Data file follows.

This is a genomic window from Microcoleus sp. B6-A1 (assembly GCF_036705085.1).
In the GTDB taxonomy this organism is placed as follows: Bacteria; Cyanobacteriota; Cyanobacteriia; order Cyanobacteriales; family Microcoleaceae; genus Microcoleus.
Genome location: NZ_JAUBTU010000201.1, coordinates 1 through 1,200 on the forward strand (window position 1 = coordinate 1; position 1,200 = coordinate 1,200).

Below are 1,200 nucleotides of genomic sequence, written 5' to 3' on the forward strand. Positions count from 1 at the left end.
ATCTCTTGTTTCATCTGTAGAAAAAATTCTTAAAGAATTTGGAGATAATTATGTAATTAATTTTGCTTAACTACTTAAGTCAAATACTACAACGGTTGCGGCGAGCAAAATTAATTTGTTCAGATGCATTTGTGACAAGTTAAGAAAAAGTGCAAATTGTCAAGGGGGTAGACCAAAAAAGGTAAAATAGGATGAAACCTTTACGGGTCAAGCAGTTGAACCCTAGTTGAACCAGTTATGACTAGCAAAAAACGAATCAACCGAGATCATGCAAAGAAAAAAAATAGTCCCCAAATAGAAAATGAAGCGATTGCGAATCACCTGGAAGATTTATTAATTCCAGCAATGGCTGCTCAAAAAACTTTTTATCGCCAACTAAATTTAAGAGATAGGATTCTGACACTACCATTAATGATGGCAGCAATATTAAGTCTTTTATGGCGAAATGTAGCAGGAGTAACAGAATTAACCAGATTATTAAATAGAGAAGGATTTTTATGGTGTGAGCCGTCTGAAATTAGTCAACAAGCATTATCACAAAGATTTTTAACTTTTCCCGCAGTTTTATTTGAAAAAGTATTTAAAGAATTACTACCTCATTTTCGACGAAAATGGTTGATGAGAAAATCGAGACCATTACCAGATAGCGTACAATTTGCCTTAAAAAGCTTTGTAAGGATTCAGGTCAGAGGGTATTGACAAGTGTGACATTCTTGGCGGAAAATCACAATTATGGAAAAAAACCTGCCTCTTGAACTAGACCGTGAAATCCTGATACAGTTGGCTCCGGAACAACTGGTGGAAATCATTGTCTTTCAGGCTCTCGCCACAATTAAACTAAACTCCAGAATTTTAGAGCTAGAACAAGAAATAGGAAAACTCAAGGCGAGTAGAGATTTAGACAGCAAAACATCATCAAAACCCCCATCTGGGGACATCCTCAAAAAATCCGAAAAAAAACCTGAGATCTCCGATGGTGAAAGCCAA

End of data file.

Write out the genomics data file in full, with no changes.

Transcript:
This is a genomic window from Microcoleus sp. B6-A1 (assembly GCF_036705085.1).
In the GTDB taxonomy this organism is placed as follows: Bacteria; Cyanobacteriota; Cyanobacteriia; order Cyanobacteriales; family Microcoleaceae; genus Microcoleus.
Genome location: NZ_JAUBTU010000201.1, coordinates 1 through 1,200 on the forward strand (window position 1 = coordinate 1; position 1,200 = coordinate 1,200).

Below are 1,200 nucleotides of genomic sequence, written 5' to 3' on the forward strand. Positions count from 1 at the left end.
ATCTCTTGTTTCATCTGTAGAAAAAATTCTTAAAGAATTTGGAGATAATTATGTAATTAATTTTGCTTAACTACTTAAGTCAAATACTACAACGGTTGCGGCGAGCAAAATTAATTTGTTCAGATGCATTTGTGACAAGTTAAGAAAAAGTGCAAATTGTCAAGGGGGTAGACCAAAAAAGGTAAAATAGGATGAAACCTTTACGGGTCAAGCAGTTGAACCCTAGTTGAACCAGTTATGACTAGCAAAAAACGAATCAACCGAGATCATGCAAAGAAAAAAAATAGTCCCCAAATAGAAAATGAAGCGATTGCGAATCACCTGGAAGATTTATTAATTCCAGCAATGGCTGCTCAAAAAACTTTTTATCGCCAACTAAATTTAAGAGATAGGATTCTGACACTACCATTAATGATGGCAGCAATATTAAGTCTTTTATGGCGAAATGTAGCAGGAGTAACAGAATTAACCAGATTATTAAATAGAGAAGGATTTTTATGGTGTGAGCCGTCTGAAATTAGTCAACAAGCATTATCACAAAGATTTTTAACTTTTCCCGCAGTTTTATTTGAAAAAGTATTTAAAGAATTACTACCTCATTTTCGACGAAAATGGTTGATGAGAAAATCGAGACCATTACCAGATAGCGTACAATTTGCCTTAAAAAGCTTTGTAAGGATTCAGGTCAGAGGGTATTGACAAGTGTGACATTCTTGGCGGAAAATCACAATTATGGAAAAAAACCTGCCTCTTGAACTAGACCGTGAAATCCTGATACAGTTGGCTCCGGAACAACTGGTGGAAATCATTGTCTTTCAGGCTCTCGCCACAATTAAACTAAACTCCAGAATTTTAGAGCTAGAACAAGAAATAGGAAAACTCAAGGCGAGTAGAGATTTAGACAGCAAAACATCATCAAAACCCCCATCTGGGGACATCCTCAAAAAATCCGAAAAAAAACCTGAGATCTCCGATGGTGAAAGCCAA